China has been noticeably less active in recent years due to greater currency controls in that country. However, even without China there is still plenty of demand for U.S. real estate from investors in capital rich Asian countries. "We heard very early on that Singaporean capital and South Korean capital were very interested in taking advantage of any pricing disruptions,” says Bitner. For example, a South Korean investment group bought a three-building office property in San Jose in fourth quarter for $160 million.
“I think you are going to continue to see Asian capital, excluding China, continuing to be active,” says Bitner. South Korea had a very big year that may be tough to duplicate in 2021, but the demand for U.S. real estate is still there. The rebound in oil prices also could drive more buying from Middle Eastern investors from the likes of Bahrain, Qatar, UAE and Saudi Arabia. Japan has a lot more appetite for U.S. real estate than what is reflected in the numbers, adds Bitner. “Japanese investors move slowly to make a decision, but then when they deploy, they deploy big. So, we are waiting for that second shoe to fall,” he says.
Capital flows to logistics
Similar to domestic investors, foreign investors have a big appetite for industrial and logistics real estate, especially in markets such as the Inland Empire, Atlanta and Indianapolis. One notable difference among overseas investors is that they continue to have an interest in core assets in Tier 1 markets, notes Barkham. Asian investors in particular have seen how their home countries have gotten COVID-19 under control and people have gone back to work. “It just may be that they sense an opportunity with capital markets that are a little bit less competitive right now,” he says.
From a product standpoint, there is a very clear shift—particularly in the fourth quarter—towards industrial, residential and niche assets such as data centers, notes Bitner. “A lot of foreign investors are long-term players. So, they are trying to build up quality portfolios,” he says. Foreign investors also are expressing more interest in secondary and tertiary markets. According to Cushman & Wakefield, cross-border buying in gateway markets declined the most at 41 percent, while buying in secondary markets dipped 17 percent and transactions in tertiary markets increased by 8 percent in 2020.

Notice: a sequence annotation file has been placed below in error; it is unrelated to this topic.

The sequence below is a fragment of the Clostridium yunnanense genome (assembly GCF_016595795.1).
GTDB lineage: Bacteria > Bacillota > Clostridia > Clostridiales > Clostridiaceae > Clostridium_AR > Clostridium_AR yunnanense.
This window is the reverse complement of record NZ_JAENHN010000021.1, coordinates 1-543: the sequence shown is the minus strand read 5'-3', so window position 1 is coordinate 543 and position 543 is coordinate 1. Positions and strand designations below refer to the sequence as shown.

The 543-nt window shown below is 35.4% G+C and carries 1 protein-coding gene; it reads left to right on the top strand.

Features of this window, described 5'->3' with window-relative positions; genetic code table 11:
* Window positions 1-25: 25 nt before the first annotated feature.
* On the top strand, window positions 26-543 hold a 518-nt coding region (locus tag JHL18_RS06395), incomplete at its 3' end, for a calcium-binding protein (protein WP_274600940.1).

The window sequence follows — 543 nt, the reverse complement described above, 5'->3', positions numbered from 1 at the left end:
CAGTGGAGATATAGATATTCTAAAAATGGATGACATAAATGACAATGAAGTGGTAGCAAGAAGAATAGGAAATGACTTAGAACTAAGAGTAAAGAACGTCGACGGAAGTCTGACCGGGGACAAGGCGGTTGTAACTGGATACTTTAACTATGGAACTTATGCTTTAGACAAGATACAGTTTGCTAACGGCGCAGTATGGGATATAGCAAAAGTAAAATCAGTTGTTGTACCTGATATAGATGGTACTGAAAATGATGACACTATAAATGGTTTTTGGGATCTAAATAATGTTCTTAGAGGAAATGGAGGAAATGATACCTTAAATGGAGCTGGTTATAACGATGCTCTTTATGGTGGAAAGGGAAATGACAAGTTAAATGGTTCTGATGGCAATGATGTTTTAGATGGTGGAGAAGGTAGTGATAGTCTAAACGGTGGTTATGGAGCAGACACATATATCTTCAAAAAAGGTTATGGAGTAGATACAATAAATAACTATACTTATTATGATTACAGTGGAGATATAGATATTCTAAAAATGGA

“When you talk to these investors, they believe in cities long term, including New York and San Francisco, etc., etc., But they also know that the leasing market is going to be rough sledding over the next year or two,” says Bitner. “I wouldn’t be surprised to see them following some of the other institutional capital and focusing more on the top secondary markets where the demographics are stronger.”
One headwind for cross-border investment in the U.S. is continued travel restrictions. Those entities that are larger and have teams on the ground in the U.S. are going to have a competitive advantage in the near term because of their ability to conduct in-person due diligence. Getting to the U.S. is not so much of a challenge, but some Asian countries have a 14-day quarantine for people traveling to or returning to the region.
Foreign investors also are keeping a close eye on rising long-term interest rates. “Part of the growth story in the U.S. is around government stimulus, but people are concerned a little bit about rising bond yields,” says Barkham. CBRE doesn’t believe that bond yields will rise enough to disturb investors, and there continues to be a good spread between bond rates and cap rates. Any hiccups in the distribution of the vaccine or the emergence of a new variant also could potentially drag on investment activity in 2021, he says.